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Vermont News Updates For Monday, June 8

Artists paint "Black Lives Matter" mural on Burlington building
Abagael Giles
VPR File
On June 4, Patrick Man (left) and Audrey Mertes of the University of Vermont Art Club assisted designer Jamie Bedard in painting a mural facilitated by Arts So Wonderful on a wall destined for demolition on Burlington's South Union Street.

Vermont reporters provide a round-up of ongoing local coverage of coronavirus, protests against systematic racism and more for Monday, June 8.

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The latest coronavirus data:


Vermont Department of Health reports 12 new cases of COVID-19

The Vermont Department of Health on Monday reported a dozen new cases of COVID-19. The cases are in Chittenden, Orleans and Windham counties.

So far, 1,079 cases have been reported and 895 people have recovered.

Nearly 43,000 people have been tested for the disease in Vermont. One person is currently hospitalized, and 55 people have died.

Read the full story.

- Amy Kolb Noyes

Burlington Mayor says CityPlace development could change

Burlington Mayor Miro Weinberger said it's possible a massive downtown development might change due to the COVID-19 pandemic.

Brookfield Properties, the developers of CityPlace Burlington, have said they're still committed to the project.

The redevelopment is set to include apartments, a hotel and retail and office space.

Weinberger said he doesn't expect the need for housing to change, but said Brookfield may have to rethink other aspects of the project.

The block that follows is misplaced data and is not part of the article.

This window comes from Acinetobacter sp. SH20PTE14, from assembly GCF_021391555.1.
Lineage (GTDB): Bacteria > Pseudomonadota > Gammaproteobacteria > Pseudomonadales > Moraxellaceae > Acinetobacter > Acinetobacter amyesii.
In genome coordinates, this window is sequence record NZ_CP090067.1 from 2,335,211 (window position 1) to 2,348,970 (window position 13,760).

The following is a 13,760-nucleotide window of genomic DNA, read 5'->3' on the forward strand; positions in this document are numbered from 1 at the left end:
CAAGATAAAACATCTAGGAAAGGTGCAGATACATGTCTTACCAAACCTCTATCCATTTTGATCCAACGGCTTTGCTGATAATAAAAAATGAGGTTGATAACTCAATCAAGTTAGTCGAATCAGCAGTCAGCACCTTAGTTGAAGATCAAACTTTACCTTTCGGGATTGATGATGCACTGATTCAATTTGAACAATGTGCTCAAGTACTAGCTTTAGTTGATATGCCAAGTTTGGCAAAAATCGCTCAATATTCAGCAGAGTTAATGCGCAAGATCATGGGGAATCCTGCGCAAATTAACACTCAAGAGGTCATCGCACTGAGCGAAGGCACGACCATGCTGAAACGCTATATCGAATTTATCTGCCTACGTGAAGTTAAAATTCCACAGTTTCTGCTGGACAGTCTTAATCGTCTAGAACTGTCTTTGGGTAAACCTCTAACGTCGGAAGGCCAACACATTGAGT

"Whether other elements of the project might have to change as a result of this incredible financial turmoil? It's possible," he said.

The site of the redevelopment has sat empty in hte middle of Burlington's downtown for two years. Before the pandemic, construction was slated to begin this summer.

- Liam Elder-Connors

Burlington International Airport seeks $1.68 million for noise monitoring

Burlington International Airport is asking for federal money for a noise monitoring program for communities in the flight path of the F-23 fighter jets.

The requested $1.68 million would pay for 20 noise monitors in Burlington, South Burlington and Winooski.

Burlington Mayor Miro Weinberger said if the airport doesn't get the grant, there is another option.

"If this grant is not successful, we have asked the Vermont National Guard to design, implement an operated noise monitoring system on its own that would be funded by the U.S. Department of Defense, or the Vermont National Guard," Weinberger said.

The F-35s came to the Vermont National Guard base in September, after years of constroversy largely focused on noise concerns.

- Liam Elder-Connors

Some sports leagues allowed to resume play this month

Some recreation sports leagues will be allowed to resume playing this month, as long as teams follow COVID-19 mitigation measures.

Gov. Phil Scott's administration was expected to issue guidelines Monday for low-contact sports, like soccer and baseball.

Scott said that teams will have to adhere to the state's 25-person limit on gatherings.

"This includes players, coaches and officials," Scott said. "Crowd sizes should be kept as small as possible and can't exceed 25 either."

Teams can have scrimmages among their members starting June 15 and begnning July 1, games between teams in the same league will be allowed.

- Liam Elder-Connors

State officials eye new plan to house homeless Vermonters

State officials said they hope to unveil a new plan for sheltering Vermont's homeless population during the COVID-19 pandemic.

More than 1,000 people experiencing homelessness have been sheltered at motels since the pandemic began.

Secretary of Human Services Mike Smith said continuing to house people at motels is not sustainable.

"We have a plan that we hope to roll out this week on reducing the number of people in the hotel-motel system, relying both on other opportunities as well as local partnerships as we move forward," Smith said.

He declined to share specifics.

The governor has also asked the Legislature to use $50 million to help with homelessness issues in Vermont.

- Liam Elder-Connors

Rutland City Police Commission to discuss a fair and impartial policing committee

Members of Rutland City's police commission discussed a fair and impartial policing committee on Monday night.

Such a committee has been recommended by some to help guide police on matters of racism, nonviolent communication and tactics.